Israel's Supreme Court appellate jurisdiction: An empirical study

Theodore Eisenberg*, Talia Fisher, Issi Rosen-Zvi

*Corresponding author for this work

Research output: Contribution to journalArticlepeer-review

23 Scopus citations


This Essay reports the results of an empirical study of the Israel Supreme Court (ISC). It covers the outcomes of 3,562 cases (as of this writing), all decided in 2006 and 2007, and describes the cases by subject area, litigantpair characteristics, and source of jurisdiction-mandatory or discretionary. In mandatory-jurisdiction cases ending with clear affirmances or reversals, the ISC affirmed lower court rulings in about 75% of district court criminal case appeals and about 67% of district court civil case appeals. In discretionary-jurisdiction cases, the ISC rarely granted review. It agreed to review about 6% of petitions in criminal cases and about 15% of petitions in civil cases. In discretionary cases in which the ISC did grant review, it tended to reverse at a much higher rate than in mandatory-jurisdiction cases, with an affirmance rate of 55 % in criminal cases and 31 % in civil cases. Combining denials of review with affirmances resulted in criminal case litigants obtaining relief from the ISC in 2.3% of appellate filings, and civil case litigants obtaining relief in 11.0% of appellate filings. The government fared far better than other litigants in obtaining reversals of lower court rulings and in securing review of those rulings. Sentencing issues dominated the criminal docket, and criminal cases predominated over civil cases. Reversal rates were not substantially different from those in cases with analogous jurisdiction in U.S. state courts of last resort except in discretionary-jurisdiction civil cases. The ISC tended to reverse such cases at a higher rate than U.S. courts.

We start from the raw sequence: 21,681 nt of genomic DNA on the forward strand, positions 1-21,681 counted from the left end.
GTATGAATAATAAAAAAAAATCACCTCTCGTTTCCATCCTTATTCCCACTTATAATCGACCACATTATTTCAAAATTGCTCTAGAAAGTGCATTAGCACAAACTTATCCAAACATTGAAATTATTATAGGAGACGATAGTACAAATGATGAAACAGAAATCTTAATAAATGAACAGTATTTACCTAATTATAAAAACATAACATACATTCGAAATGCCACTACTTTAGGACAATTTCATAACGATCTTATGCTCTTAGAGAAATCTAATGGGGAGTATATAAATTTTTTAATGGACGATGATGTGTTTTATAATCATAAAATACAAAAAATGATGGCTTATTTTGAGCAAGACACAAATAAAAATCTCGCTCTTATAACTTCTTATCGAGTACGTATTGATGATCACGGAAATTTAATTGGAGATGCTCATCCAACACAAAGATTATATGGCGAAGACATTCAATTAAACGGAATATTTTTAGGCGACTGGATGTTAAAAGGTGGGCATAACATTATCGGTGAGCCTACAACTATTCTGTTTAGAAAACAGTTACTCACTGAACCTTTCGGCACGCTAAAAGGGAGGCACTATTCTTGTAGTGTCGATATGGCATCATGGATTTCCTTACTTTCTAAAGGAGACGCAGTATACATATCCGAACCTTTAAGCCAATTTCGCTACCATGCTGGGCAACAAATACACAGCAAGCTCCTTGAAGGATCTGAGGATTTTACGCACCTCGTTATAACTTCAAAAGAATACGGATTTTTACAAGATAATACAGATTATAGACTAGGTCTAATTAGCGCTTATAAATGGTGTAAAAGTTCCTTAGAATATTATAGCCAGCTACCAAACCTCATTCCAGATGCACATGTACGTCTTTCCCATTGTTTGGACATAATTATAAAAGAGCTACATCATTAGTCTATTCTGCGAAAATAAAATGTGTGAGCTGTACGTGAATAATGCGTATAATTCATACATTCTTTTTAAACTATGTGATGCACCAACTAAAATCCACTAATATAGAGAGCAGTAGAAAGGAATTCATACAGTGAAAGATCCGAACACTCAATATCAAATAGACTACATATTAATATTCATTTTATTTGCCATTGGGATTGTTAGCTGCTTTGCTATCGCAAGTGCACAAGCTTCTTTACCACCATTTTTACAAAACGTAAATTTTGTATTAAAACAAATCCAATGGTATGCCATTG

Original languageEnglish
Pages (from-to)693-725
Number of pages33
JournalCornell Law Review
Issue number4
StatePublished - May 2011


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